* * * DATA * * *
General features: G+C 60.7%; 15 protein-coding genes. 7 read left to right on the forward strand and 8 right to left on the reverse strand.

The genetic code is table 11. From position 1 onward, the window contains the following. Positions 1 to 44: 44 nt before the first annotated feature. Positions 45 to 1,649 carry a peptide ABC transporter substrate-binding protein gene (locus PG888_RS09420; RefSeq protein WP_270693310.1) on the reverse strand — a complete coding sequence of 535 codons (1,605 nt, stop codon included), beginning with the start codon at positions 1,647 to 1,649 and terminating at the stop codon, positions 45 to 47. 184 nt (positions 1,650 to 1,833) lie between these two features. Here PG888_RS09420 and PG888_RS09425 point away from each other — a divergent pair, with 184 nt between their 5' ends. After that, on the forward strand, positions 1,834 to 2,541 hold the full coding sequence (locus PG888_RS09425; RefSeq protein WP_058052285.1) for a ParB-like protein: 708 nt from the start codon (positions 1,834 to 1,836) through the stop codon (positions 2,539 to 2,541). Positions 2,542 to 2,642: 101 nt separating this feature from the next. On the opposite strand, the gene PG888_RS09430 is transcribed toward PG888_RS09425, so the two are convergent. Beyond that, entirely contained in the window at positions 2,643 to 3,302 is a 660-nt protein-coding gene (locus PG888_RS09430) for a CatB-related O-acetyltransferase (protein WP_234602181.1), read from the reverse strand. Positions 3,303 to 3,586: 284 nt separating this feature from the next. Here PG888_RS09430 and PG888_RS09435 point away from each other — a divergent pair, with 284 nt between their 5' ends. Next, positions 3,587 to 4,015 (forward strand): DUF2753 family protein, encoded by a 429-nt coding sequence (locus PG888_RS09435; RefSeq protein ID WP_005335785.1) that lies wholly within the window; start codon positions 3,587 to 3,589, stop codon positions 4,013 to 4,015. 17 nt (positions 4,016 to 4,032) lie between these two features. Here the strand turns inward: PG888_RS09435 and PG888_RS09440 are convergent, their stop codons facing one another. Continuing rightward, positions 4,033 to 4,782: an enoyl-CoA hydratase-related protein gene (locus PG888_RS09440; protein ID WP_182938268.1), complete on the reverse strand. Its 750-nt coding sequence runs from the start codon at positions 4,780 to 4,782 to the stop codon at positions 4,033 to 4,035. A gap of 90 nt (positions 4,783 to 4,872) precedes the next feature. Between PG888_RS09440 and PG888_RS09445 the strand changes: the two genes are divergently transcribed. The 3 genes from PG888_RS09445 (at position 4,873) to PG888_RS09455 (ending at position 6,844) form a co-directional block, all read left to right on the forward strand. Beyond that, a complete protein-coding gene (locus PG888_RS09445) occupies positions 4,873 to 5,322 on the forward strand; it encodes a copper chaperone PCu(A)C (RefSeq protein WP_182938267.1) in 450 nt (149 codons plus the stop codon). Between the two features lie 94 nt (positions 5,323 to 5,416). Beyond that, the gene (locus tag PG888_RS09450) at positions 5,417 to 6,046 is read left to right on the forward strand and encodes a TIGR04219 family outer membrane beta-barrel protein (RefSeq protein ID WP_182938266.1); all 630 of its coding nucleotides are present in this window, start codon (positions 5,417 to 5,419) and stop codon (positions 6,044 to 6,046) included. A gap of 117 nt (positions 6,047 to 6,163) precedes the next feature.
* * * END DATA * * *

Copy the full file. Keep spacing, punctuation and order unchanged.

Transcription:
General features: G+C 60.7%; 15 protein-coding genes. 7 read left to right on the forward strand and 8 right to left on the reverse strand.

The genetic code is table 11. From position 1 onward, the window contains the following. Positions 1 to 44: 44 nt before the first annotated feature. Positions 45 to 1,649 carry a peptide ABC transporter substrate-binding protein gene (locus PG888_RS09420; RefSeq protein WP_270693310.1) on the reverse strand — a complete coding sequence of 535 codons (1,605 nt, stop codon included), beginning with the start codon at positions 1,647 to 1,649 and terminating at the stop codon, positions 45 to 47. 184 nt (positions 1,650 to 1,833) lie between these two features. Here PG888_RS09420 and PG888_RS09425 point away from each other — a divergent pair, with 184 nt between their 5' ends. After that, on the forward strand, positions 1,834 to 2,541 hold the full coding sequence (locus PG888_RS09425; RefSeq protein WP_058052285.1) for a ParB-like protein: 708 nt from the start codon (positions 1,834 to 1,836) through the stop codon (positions 2,539 to 2,541). Positions 2,542 to 2,642: 101 nt separating this feature from the next. On the opposite strand, the gene PG888_RS09430 is transcribed toward PG888_RS09425, so the two are convergent. Beyond that, entirely contained in the window at positions 2,643 to 3,302 is a 660-nt protein-coding gene (locus PG888_RS09430) for a CatB-related O-acetyltransferase (protein WP_234602181.1), read from the reverse strand. Positions 3,303 to 3,586: 284 nt separating this feature from the next. Here PG888_RS09430 and PG888_RS09435 point away from each other — a divergent pair, with 284 nt between their 5' ends. Next, positions 3,587 to 4,015 (forward strand): DUF2753 family protein, encoded by a 429-nt coding sequence (locus PG888_RS09435; RefSeq protein ID WP_005335785.1) that lies wholly within the window; start codon positions 3,587 to 3,589, stop codon positions 4,013 to 4,015. 17 nt (positions 4,016 to 4,032) lie between these two features. Here the strand turns inward: PG888_RS09435 and PG888_RS09440 are convergent, their stop codons facing one another. Continuing rightward, positions 4,033 to 4,782: an enoyl-CoA hydratase-related protein gene (locus PG888_RS09440; protein ID WP_182938268.1), complete on the reverse strand. Its 750-nt coding sequence runs from the start codon at positions 4,780 to 4,782 to the stop codon at positions 4,033 to 4,035. A gap of 90 nt (positions 4,783 to 4,872) precedes the next feature. Between PG888_RS09440 and PG888_RS09445 the strand changes: the two genes are divergently transcribed. The 3 genes from PG888_RS09445 (at position 4,873) to PG888_RS09455 (ending at position 6,844) form a co-directional block, all read left to right on the forward strand. Beyond that, a complete protein-coding gene (locus PG888_RS09445) occupies positions 4,873 to 5,322 on the forward strand; it encodes a copper chaperone PCu(A)C (RefSeq protein WP_182938267.1) in 450 nt (149 codons plus the stop codon). Between the two features lie 94 nt (positions 5,323 to 5,416). Beyond that, the gene (locus tag PG888_RS09450) at positions 5,417 to 6,046 is read left to right on the forward strand and encodes a TIGR04219 family outer membrane beta-barrel protein (RefSeq protein ID WP_182938266.1); all 630 of its coding nucleotides are present in this window, start codon (positions 5,417 to 5,419) and stop codon (positions 6,044 to 6,046) included. A gap of 117 nt (positions 6,047 to 6,163) precedes the next feature.